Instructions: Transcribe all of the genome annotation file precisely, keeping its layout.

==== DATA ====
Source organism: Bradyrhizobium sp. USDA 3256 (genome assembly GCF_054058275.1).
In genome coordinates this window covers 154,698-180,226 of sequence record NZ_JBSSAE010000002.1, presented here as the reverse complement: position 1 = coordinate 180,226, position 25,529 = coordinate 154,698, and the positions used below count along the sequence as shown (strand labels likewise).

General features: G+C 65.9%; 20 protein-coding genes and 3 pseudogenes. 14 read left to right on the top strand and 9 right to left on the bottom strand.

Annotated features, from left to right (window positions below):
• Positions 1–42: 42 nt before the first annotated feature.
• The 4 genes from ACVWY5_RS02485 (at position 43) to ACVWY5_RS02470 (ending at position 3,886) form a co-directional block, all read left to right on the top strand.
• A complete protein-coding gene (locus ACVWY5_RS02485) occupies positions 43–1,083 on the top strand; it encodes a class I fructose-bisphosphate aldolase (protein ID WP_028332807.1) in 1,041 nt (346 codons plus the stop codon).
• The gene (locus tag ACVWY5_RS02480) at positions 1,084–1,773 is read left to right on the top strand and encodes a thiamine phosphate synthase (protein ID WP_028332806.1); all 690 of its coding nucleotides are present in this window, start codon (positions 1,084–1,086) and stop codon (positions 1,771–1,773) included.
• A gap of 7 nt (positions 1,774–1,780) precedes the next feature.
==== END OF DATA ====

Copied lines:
Source organism: Bradyrhizobium sp. USDA 3256 (genome assembly GCF_054058275.1).
In genome coordinates this window covers 154,698-180,226 of sequence record NZ_JBSSAE010000002.1, presented here as the reverse complement: position 1 = coordinate 180,226, position 25,529 = coordinate 154,698, and the positions used below count along the sequence as shown (strand labels likewise).

General features: G+C 65.9%; 20 protein-coding genes and 3 pseudogenes. 14 read left to right on the top strand and 9 right to left on the bottom strand.

Annotated features, from left to right (window positions below):
• Positions 1–42: 42 nt before the first annotated feature.
• The 4 genes from ACVWY5_RS02485 (at position 43) to ACVWY5_RS02470 (ending at position 3,886) form a co-directional block, all read left to right on the top strand.
• A complete protein-coding gene (locus ACVWY5_RS02485) occupies positions 43–1,083 on the top strand; it encodes a class I fructose-bisphosphate aldolase (protein ID WP_028332807.1) in 1,041 nt (346 codons plus the stop codon).
• The gene (locus tag ACVWY5_RS02480) at positions 1,084–1,773 is read left to right on the top strand and encodes a thiamine phosphate synthase (protein ID WP_028332806.1); all 690 of its coding nucleotides are present in this window, start codon (positions 1,084–1,086) and stop codon (positions 1,771–1,773) included.
• A gap of 7 nt (positions 1,774–1,780) precedes the next feature.